Country music radio in the 1970s was squeamish about the implications of “Down From Dover.” Dolly said they would not play the song “because it was so suggestive and it was about a pregnant girl and it was so against what country radio was at that time.” The country music industry would not endorse such an explicit, critical, and sympathetic portrayal of the tragic results of a young woman’s exile for a sexual transgression. By humanizing the situation in a song that evoked traditional ballads, Dolly exposed and denounced the cultural views of the time that led to such unfair treatment of women.
Dolly explored a similar scenario in her song “The Bridge” (1968). The song begins with the chorus: a young, pregnant woman stands on a bridge reminiscing about how she and her lover used to meet there. Rather than giving away the rest of the story here, I advise readers to experience this powerful and unconventional song for themselves.
In Unlikely Angel, I explore the range and depth of Dolly’s vast catalogue of songs from my perspective as a musicologist, foregrounding the nuances of Dolly’s musical practice—her vocabulary of melody, harmony, and form—as well as her songs’ common threads of imagery, situations, emotions, and ideas. Over her 60-year career, Dolly has covered a lot of ground in her songs: love, heartbreak, death, inspiration, spirituality, poverty, and social injustices. Despite her reticence to “get caught up in political things,” many of her songs reflect her views about the complexities of women’s lives. So, it is not necessary to ask Dolly if she is a feminist. The answer lies in her songs.
Unlikely Angel: The Songs of Dolly Parton has an associated Spotify Playlist with all the songs by Dolly that are discussed in the book.
 Dolly Parton, quoted in Melinda Newman, “Dolly Parton Steers Her Empire Through the Pandemic—and Keeps It Growing,” Billboard (August 15, 2020), https://www.billboard.com/articles/columns/country/9432581/dolly-parton-country-power-players-billboard-cover-story-interview-2020.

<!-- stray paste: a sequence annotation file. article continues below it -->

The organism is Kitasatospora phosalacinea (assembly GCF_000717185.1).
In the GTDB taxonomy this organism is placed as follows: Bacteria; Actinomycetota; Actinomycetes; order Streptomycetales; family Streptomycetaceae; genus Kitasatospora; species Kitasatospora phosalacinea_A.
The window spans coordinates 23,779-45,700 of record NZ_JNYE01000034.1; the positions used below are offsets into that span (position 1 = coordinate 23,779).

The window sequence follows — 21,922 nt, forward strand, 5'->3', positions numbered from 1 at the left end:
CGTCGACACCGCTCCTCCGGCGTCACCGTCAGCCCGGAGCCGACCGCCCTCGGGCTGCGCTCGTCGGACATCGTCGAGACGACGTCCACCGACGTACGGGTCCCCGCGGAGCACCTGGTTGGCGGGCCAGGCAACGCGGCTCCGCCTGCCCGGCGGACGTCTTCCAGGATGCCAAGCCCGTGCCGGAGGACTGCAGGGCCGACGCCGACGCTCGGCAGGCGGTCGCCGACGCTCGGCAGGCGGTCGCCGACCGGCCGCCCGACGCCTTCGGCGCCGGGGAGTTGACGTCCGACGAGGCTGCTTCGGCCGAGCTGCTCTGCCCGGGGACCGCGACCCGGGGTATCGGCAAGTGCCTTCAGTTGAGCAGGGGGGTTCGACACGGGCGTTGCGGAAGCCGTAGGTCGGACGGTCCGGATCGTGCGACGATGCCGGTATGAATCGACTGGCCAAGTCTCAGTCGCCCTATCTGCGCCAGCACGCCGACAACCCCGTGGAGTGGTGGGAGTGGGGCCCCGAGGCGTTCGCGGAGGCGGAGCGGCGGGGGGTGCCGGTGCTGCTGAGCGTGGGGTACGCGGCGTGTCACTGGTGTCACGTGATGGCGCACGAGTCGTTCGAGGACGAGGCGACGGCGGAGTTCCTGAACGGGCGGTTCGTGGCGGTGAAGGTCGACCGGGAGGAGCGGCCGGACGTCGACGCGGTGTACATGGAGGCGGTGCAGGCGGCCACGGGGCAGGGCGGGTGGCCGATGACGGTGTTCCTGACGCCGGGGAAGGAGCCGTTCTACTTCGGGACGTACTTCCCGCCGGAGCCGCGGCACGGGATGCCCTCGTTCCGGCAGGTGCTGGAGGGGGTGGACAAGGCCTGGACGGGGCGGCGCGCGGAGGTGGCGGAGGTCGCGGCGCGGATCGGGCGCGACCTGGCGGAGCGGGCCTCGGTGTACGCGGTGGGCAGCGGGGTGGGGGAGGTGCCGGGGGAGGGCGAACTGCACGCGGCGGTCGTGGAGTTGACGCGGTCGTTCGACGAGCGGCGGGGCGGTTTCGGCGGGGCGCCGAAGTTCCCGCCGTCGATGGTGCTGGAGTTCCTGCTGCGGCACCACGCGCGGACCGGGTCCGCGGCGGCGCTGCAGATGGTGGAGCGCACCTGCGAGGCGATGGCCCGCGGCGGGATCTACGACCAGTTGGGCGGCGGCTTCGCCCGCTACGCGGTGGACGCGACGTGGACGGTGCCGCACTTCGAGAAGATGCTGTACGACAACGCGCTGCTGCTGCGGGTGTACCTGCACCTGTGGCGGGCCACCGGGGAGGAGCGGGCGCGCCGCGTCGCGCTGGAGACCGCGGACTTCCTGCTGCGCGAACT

Dolly Parton quoted in Nicole Carroll, “Dolly Parton: ‘The whole magic about me is that I look artificial, but I’m totally real,’” USA TODAY (August 27, 2020), https://www.usatoday.com/in-depth/life/women-of-the-century/2020/08/27/dolly-parton-growing-up-tennessee-faith-family-fans/3387750001/.
 “Dolly Parton’s America,” hosted by Radiolab’s Jad Abumrad, https://www.npr.org/podcasts/765024913/dolly-parton-s-america.
 Dolly Parton quoted in Lawrence Grobel, “Dolly Parton: A Candid Conversation with the Curvaceous Queen of Country Music,” Playboy (October 1978): 110.
 Dolly Parton quoted in Jancee Dunn, “Dolly Parton,” Rolling Stone 934 (October 30, 2003), 55.
 Dolly Parton quoted in Bill DeMain, “Dolly Parton,” In Their Own Words: Songwriters Talk About the Creative Process (Westport, CT: Praeger, 2004), 33-34.
Lydia Hamessley is a professor of music at Hamilton College where she teaches courses in country music, music and film, and early music. She has published articles on women and banjos in 19th-century America; Appalachian murder ballads; and Peggy Seeger. She appeared in the BBC2 documentary, Dolly Parton: Here I Am, 2019, which aired in the U.S. as Biography: Dolly on A&E, 2020. She is a clawhammer banjo player and enjoys cycling tours in the UK and Ireland. Follow her @lydiahamessley. Hamessley’s book was released on 12 October, and is available for order here.